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Graduate students that are graduating from my group, either with a M.S. or Ph.D. degree, benefit from a comprehensive preparation provided by me as the mentor and the knowledge from a critical mass of graduate students from various areas of organic chemistry. My students are also trained to take their own initiatives in the laboratory setting, which has sometimes resulted in publications from this view of serendipity. My group also publishes regularly and we thrive to have those articles submitted to high- profile and internationally respected journals. One Ph.D. graduate student graduated from my group with 7 papers and a significant amount of conference abstracts in his pocket. The fruit labored from this hard-work and extraordinary preparation from my group provided a postdoctoral position at the Scripps Research Institute in La Jolla. Other graduate students have accepted position in the pharmaceutical industry such as Eli Lilly and Pfizer. Undergraduates from my group have accepted jobs using their synthetic organic skills, or to graduate programs at institutions such as USC, the Scripps Research Institute, and UC San Diego.

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The Bergdahl Research Group

1st row: Gustavo Ortiz (UGrad.), Lee Wang (Grad.), Michael Barker (Grad.), Brent Banasik (Grad.), Andrew Valiere (UGrad.), Mikael Bergdahl (Prof.) 2nd row: David Schmit (Grad.), Matthew Johnson (UGrad.), Lucas Fallot (Grad.), Tim Montgomery (Grad.), Urszula Milewicz (Grad.), Anna Cholewczynski (UGrad.), Arielle Kanner (Grad.)

Selected Publications

  1. Structure of a hepatitis C virus RNA domain in complex with a translation inhibitor reveals a binding mode reminiscent of riboswitches. PNAS 2012, 109, 5223-5228, with Dibrov, Sergey M.; Ding, Kejia; Brunn, Nicholas D.; Parker, Matthew A.; Wyles, David L.; Hermann, Thomas.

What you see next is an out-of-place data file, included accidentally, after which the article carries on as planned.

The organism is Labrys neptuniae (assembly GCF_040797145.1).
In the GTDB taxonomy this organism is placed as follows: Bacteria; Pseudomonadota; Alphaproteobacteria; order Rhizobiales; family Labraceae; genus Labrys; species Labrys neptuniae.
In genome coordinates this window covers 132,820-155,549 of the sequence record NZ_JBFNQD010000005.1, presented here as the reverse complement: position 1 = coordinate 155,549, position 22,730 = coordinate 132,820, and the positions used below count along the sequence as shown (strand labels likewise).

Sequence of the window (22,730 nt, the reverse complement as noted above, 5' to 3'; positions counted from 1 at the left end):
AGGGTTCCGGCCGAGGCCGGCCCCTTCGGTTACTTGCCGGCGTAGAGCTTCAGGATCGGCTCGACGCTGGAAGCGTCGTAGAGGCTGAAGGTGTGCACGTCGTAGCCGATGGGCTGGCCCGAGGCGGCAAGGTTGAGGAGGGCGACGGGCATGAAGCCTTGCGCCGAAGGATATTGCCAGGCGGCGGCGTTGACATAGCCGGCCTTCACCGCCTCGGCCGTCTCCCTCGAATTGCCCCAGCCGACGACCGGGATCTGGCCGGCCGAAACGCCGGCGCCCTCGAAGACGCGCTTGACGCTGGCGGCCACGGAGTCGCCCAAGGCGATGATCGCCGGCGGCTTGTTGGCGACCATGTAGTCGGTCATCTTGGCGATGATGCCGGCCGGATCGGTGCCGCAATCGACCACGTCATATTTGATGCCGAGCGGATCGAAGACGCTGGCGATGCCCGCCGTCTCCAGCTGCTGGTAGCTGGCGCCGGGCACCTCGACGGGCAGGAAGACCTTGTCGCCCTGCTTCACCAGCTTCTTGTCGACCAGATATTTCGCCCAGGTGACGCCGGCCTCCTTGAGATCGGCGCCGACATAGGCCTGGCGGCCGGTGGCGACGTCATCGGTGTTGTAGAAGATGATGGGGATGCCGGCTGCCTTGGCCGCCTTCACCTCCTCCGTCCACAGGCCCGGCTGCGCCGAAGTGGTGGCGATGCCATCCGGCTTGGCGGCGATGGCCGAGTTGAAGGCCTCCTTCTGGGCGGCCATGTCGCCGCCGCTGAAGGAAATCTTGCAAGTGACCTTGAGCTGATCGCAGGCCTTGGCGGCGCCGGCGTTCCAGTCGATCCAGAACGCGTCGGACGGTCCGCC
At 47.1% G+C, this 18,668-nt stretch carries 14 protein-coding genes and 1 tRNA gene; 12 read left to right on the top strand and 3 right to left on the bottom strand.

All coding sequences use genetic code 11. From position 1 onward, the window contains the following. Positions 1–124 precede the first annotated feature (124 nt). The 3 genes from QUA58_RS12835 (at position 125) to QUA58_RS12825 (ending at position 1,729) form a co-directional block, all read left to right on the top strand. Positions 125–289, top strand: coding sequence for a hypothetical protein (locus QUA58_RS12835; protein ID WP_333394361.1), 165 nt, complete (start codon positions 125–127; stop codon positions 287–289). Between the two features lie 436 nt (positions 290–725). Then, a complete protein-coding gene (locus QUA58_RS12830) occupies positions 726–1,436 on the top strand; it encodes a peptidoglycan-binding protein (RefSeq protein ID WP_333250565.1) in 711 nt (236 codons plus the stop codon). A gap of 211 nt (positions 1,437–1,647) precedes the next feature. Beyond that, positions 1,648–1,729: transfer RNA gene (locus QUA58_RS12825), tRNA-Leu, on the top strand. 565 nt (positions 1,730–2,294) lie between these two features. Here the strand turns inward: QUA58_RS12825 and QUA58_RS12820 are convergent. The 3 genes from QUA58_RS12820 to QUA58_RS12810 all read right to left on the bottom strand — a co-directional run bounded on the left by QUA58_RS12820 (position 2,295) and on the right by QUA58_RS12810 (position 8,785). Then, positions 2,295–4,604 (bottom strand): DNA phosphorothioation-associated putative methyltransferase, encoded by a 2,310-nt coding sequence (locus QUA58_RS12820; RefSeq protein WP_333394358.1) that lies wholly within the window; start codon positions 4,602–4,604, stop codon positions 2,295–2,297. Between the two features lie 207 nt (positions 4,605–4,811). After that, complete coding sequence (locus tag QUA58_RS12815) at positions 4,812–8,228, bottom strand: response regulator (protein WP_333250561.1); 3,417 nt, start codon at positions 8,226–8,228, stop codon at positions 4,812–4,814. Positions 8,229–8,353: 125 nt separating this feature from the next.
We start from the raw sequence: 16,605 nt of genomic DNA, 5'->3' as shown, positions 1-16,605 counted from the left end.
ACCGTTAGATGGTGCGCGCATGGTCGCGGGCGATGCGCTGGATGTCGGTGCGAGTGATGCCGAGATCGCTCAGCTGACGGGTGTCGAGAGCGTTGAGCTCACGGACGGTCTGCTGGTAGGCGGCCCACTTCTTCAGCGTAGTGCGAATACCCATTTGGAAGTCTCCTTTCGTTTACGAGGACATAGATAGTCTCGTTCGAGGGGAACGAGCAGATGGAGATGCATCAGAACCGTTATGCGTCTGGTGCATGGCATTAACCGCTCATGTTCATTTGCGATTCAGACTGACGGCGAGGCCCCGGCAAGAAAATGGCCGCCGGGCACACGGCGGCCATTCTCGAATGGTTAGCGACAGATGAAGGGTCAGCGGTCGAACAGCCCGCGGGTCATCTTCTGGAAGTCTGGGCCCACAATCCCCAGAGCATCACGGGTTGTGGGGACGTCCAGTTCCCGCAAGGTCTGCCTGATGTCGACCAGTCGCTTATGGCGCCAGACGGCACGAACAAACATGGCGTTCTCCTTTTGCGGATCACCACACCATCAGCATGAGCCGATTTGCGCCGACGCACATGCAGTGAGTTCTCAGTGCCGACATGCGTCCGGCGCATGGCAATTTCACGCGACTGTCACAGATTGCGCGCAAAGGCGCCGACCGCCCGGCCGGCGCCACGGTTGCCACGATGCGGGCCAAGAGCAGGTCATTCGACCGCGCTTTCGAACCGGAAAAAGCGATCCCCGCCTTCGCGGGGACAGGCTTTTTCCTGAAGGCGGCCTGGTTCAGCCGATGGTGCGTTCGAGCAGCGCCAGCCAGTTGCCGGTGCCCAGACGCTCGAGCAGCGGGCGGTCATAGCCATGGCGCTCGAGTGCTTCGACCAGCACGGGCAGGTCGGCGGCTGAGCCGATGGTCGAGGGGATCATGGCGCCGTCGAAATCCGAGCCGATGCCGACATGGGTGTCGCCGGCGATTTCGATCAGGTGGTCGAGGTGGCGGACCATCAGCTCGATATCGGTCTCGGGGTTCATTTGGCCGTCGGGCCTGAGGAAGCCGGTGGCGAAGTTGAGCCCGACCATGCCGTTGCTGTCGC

2. An Efficient New Route to Dihydropyranobenzimidazole Inhibitors of HCV Replication Molecules 2011 16, 281-290, with Parker, Matthew A.; Satkiewicz, Emily; Hermann, Thomas.
  3. Wittig Reactions in Water Media Employing Stabilized Ylides with Aldehydes. Synthesis of alpha,beta-Unsaturated Esters from Mixing Aldehydes, alpha-Bromoesters, and Ph3P in Aqueous NaHCO3. J. Org. Chem. 2007, 72, 5244-5259, with El-Batta, A.; Jiang, C.; Zhao, W.; Anness, R.; Cooksy, A.L.
  4. The Conformation of Acetylated Virginiamycin and Virginiamycin M1 in explicit Solvents. Biochimica et Biophysica Acta: Proteins and Proteomics 2007, 1774, 610-618, with Ng, C. A.; Zhao, W.; Dang, J.; Separovic, F.; Brownlee, R. T. C.; Metzger, R. P.
  5. Copper(I) Iodide Dimethyl Sulfide Catalyzed 1,4-Additions of Alkenyl Groups From Mixed Alkenyl-Alkylzincate Reagents. Tetrahedron Lett. 2007, 48, 1761-1765, with El-Batta, A.
  6. Copper(I) Iodide Dimethyl Sulfide Catalyzed Addition of a Vinylzirconium Reagent. Preparation of 4-Phenyl-5(E)-Decen-2-One. Org. Synth. 2007, 84, 192-198, with El-Batta, A.
  7. The Conformation Flexibility of the Antibiotic Virginiamycin M1, Eur. J. Biophys. 2005, 34, 383-388, with Dang, J.; Metzger, R. P.; Brownlee, R. T. C.; Chai, A. N.; Separovic, F.
  8. Conjugate Additions of a Simple Monosilylcopper Reagent Using CuI-DMS; Stereoselectivities and the Dramatic Impact of DMS. J. Org. Chem. 2005, 70, 580-589, with Dambacher, J.